Last year I made several decisions, the first to no longer try to grow tulips in pots because of squirrel damage and I have to say the tulips have been sadly missed, the second to buy in "ready to plant-out plugs" because I can longer effectively raise half hardy plants from seed and to be honest it's too much hassle now. I have previously bought plugs and raised them but I am becoming ultra-lazy. Along with these there were several cheap offers including Surfinas, which were the first to be delivered and are growing away superbly, but a collection of fuchsias was badly crushed and already looking mouldy and, although I don't really need all of them it is a good job as I lost about 30%. These were bought from Van Meuwen who I don't remember having bought off before but I do like to try new suppliers for the day to day stuff.  Although I grow mainly from seed, I am sometimes tempted to a "special offer", I have bought from Hayloft Plants in the past and have had very few successes, in fact I still have a credit due after several attempts to deliver the same plants which serves as an example of you only get what you pay for. In Hayloft Plant's case I think, as the plants are raised by micro-propagation and come to you from a controlled environment, that much TLC is needed to get decent results anything less is a disaster. 

Every time I want to spray having prepared everything, be it for insect control or weed killing, even on the sunniest days we have had a strong breeze spring up, so frustrating!



  1. I'm glad I am not the only one with a Cotinus that is late to come into leaf Rick! Your May garden is looking good despite the awful wet weather. I do agree that the wet has probably leeched to much goodness from the soil. I noticed that my acid lovers in particular are all suffering this year. I am molly coddling them all this year by feeding them regularly and will give them all a good mulch in autumn in the hope to restore some of the goodness missing from the soil.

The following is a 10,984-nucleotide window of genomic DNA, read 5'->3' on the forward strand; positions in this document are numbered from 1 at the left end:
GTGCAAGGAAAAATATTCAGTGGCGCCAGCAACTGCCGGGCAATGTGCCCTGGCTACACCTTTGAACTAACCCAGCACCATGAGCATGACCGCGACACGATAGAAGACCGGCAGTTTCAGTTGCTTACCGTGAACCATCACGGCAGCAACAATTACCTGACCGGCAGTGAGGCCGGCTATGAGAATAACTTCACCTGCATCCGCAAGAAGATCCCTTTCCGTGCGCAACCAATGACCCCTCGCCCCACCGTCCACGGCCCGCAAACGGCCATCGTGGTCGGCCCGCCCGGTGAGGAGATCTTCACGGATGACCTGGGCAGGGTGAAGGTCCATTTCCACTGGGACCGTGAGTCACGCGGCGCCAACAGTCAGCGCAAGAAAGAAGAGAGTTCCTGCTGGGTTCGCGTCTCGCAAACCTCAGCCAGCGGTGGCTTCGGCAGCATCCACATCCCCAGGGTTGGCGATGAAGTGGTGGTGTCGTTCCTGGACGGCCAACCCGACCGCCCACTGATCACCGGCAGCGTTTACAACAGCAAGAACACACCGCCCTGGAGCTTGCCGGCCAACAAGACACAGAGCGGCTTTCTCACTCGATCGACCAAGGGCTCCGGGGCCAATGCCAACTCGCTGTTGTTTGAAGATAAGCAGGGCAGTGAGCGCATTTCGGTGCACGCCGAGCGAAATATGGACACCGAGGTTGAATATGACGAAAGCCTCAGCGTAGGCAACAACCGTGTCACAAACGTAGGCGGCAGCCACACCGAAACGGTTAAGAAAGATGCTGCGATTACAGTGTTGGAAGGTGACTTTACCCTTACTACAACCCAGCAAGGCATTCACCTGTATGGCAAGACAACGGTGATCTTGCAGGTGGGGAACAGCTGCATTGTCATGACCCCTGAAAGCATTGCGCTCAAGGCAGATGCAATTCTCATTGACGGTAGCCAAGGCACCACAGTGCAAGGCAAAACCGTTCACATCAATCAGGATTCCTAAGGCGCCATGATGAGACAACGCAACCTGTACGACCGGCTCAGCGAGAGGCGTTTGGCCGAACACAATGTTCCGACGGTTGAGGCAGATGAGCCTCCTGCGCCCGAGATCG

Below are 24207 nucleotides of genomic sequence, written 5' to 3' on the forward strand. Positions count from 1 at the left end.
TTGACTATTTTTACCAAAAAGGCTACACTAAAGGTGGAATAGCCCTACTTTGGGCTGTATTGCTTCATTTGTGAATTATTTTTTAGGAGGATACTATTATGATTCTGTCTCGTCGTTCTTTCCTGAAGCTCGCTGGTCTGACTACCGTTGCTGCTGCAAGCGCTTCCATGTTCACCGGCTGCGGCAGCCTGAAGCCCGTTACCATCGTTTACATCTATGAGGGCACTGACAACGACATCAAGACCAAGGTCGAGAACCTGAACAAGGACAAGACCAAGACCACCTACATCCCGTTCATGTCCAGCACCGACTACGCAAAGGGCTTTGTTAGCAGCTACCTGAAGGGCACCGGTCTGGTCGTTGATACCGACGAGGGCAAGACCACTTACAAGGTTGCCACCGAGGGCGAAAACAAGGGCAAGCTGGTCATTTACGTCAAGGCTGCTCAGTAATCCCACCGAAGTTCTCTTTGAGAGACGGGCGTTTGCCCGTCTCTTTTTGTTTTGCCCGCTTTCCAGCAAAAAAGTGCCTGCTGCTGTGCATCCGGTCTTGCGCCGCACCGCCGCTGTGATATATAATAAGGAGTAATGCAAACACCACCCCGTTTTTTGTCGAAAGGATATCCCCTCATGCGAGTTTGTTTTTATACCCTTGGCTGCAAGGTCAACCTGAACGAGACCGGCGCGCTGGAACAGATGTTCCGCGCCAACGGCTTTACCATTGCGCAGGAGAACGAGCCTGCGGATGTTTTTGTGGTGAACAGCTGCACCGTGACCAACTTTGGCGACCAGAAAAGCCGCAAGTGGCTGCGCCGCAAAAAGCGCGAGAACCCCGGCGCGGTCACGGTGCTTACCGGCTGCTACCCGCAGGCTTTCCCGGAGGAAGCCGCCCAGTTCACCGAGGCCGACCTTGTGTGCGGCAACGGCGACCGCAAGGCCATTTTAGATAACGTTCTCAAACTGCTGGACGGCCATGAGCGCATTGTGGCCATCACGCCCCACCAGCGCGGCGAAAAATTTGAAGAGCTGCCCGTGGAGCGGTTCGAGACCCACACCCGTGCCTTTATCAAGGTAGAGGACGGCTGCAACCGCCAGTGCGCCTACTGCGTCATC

Windy here too, I hope you get your spraying done soon.

    1. Thanks Angie, I actually managed to get some spraying done today, particularly the rhododendrons, pieris and camellias against the cushion scale which has become my obsession:-)

  2. Oh dear Rick, things don't sound too positive ! However, having seen your photos, there look to be many reasons to be cheerful, blooming right now in your garden!! It has been such an odd spring too, as April was so cold for us here in the East Midlands that growth seemed suspended, however, plants are making up for it now, although many things are late.
    I hope things pick up for you, and some good growing conditions come your way.

    1. Thanks Jane, I can put up with the bad summers but when the winter is so long and wet you wonder when it will end. I have not planted any summer container plants yet, although the night temperatures are up we are still getting exceptionally cold winds.

  3. Monty Don once said that every garden should have wonderfully fragrant Azalea luteum (ok Rhododedron luteum).
    He was right (for once)

  4. Hi Rick, apart from a bit of disappointment brought on by the wet Winter, things seem to be on the up in your garden.
    Encouraged by your enthusiasm for the Primula candelabra I bought a few plug plants late last Summer, they are flowering away rather nicely and adds a bit of welcome colour at this time of year, not sure if the large leaves will irritate me.

    1. Sorry to say Alistair I am sure the "cabbage patch" effect will annoy you but I suppose you could always treat them as bedding unless you have a corner you can put them in or better still plant them out in a damp patch in your woodland when they have finished.

  5. Your Meconopsis are stunning, even if greatly diminished. You still have many other beautiful blooms as well.

    1. Thanks Jason, I have put some fertilizer down and the later flowering Meconopsis are doing much better.